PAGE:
A Thanksgiving Tradition Continues

As it appeared in Happenings Magazine

Thousands of Scranton area residents who don’t have the resources for a Thanksgiving meal this year will sit down to turkey, stuffing, and other traditional fare, thanks to local families and organizations. The Family to Family Thanksgiving Dinner Program, now in its 29th year, provides Thanksgiving food baskets to local families in need. The food is purchased with donations from the community, and baskets are distributed the day before Thanksgiving at the Scranton Cultural Center.

Jim and Mary Lou Burne of Scranton, PA started the program in 1986 after seeing the poverty that kept many families from enjoying a Thanksgiving meal. They asked their friends to donate $25 to cover the cost of a Thanksgiving dinner and to ask their friends to donate as well, creating a family to family chain. With help from Friends of the Poor, they distributed 640 food baskets that year to families in need, and a tradition was born.
Nearly three decades later the Burne family has retired, but the tradition continues with the Robeson family of Scranton at the helm. Linda Robeson and her son Ryan have volunteered with the Family to Family program for the last 10 years. “This program helps so many people and provides them with a happier Thanksgiving,” says Ryan Robeson.

“Our goal is to raise enough money to help everyone who needs it,” says Linda Robeson. “100 percent of the donations go right to the meals that we give out.”
The program has served more than 340,000 people since it began. Last year, it served 15,000 people, more than half of whom were children. “If you’ve never stood outside the Scranton Cultural Center on the day before Thanksgiving to see the vast number of people who come to get a Thanksgiving basket, you really don’t understand the depth and breadth of value of this program,” says Attorney Chris Munley of Munley Law. Headquartered in Scranton, PA, Munley Law is a long-time sponsor of the Family to Family program and instrumental in getting the word out about the program.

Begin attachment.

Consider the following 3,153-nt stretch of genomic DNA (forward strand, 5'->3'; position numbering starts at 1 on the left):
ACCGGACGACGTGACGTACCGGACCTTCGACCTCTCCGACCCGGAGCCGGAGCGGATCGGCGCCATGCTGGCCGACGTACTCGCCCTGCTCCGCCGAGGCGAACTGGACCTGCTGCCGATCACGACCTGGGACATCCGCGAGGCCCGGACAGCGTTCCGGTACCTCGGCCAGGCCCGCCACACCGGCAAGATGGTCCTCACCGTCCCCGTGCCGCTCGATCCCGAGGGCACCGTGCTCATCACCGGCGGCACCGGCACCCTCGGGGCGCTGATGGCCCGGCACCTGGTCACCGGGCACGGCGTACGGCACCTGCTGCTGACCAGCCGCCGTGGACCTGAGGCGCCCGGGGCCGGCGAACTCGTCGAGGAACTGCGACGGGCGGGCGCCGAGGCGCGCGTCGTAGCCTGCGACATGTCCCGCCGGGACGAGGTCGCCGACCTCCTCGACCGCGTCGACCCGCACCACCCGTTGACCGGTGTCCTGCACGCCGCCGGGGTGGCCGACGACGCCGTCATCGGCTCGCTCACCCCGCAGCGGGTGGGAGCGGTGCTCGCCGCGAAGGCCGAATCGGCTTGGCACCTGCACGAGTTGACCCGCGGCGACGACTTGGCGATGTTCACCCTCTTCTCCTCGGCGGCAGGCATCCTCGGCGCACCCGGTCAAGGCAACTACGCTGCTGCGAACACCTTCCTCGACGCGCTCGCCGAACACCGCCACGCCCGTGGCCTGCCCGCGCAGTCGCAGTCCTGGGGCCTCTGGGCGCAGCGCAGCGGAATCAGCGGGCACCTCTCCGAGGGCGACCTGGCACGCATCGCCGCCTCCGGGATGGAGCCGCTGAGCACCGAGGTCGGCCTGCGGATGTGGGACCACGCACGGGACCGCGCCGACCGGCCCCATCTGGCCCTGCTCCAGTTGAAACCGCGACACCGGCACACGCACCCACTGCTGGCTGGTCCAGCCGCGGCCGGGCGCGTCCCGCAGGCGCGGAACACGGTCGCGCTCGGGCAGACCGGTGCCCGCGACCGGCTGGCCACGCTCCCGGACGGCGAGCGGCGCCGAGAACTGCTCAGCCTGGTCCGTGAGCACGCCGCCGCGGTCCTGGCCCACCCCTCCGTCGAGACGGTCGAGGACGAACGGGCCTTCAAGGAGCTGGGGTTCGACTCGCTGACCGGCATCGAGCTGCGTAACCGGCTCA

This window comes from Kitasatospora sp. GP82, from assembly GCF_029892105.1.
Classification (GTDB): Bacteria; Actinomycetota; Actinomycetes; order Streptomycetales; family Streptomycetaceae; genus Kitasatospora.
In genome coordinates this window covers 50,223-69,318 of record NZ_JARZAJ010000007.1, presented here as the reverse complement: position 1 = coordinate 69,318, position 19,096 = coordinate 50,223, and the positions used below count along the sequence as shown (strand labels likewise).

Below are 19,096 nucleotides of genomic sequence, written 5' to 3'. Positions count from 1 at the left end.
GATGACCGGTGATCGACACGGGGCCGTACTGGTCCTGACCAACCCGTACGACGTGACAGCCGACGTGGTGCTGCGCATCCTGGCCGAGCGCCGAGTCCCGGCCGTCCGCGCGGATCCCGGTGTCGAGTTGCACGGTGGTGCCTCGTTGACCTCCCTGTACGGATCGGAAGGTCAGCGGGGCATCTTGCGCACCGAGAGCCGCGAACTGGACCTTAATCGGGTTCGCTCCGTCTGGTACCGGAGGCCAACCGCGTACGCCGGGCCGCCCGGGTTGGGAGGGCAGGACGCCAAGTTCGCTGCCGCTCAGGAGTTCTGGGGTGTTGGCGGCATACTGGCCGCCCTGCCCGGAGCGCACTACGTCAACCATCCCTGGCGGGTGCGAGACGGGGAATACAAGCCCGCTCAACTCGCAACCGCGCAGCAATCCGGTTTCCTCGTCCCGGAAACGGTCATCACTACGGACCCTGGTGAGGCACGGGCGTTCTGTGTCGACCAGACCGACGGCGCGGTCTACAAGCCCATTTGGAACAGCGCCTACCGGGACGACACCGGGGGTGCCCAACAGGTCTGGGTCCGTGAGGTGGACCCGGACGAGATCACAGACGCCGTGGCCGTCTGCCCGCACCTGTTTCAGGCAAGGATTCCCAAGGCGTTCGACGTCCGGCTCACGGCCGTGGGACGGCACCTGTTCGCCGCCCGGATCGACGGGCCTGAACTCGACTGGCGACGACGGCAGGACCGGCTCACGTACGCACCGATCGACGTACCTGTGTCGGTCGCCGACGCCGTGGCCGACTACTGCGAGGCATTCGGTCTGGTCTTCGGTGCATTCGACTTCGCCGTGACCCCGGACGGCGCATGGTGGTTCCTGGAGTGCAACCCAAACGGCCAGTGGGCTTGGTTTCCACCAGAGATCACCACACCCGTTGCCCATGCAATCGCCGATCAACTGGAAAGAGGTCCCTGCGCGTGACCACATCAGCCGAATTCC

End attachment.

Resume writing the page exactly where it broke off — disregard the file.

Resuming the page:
In addition to food baskets, coats are available for those in need at no charge. “On the way out people can stop in the entryway of the Cultural Center where coats are sized and sorted by boys, girls, ladies and men,” says Kathy Terrery of Moosic, whose family is organizing the annual coat drive with help from the Bannon family of Clarks Summit. Local schools and organizations collect coats in the weeks leading up to Thanksgiving to donate.

Munley says, “This whole program is distinctly Northeastern Pennsylvania. There are no qualifications. No questions asked. It is humanity.”

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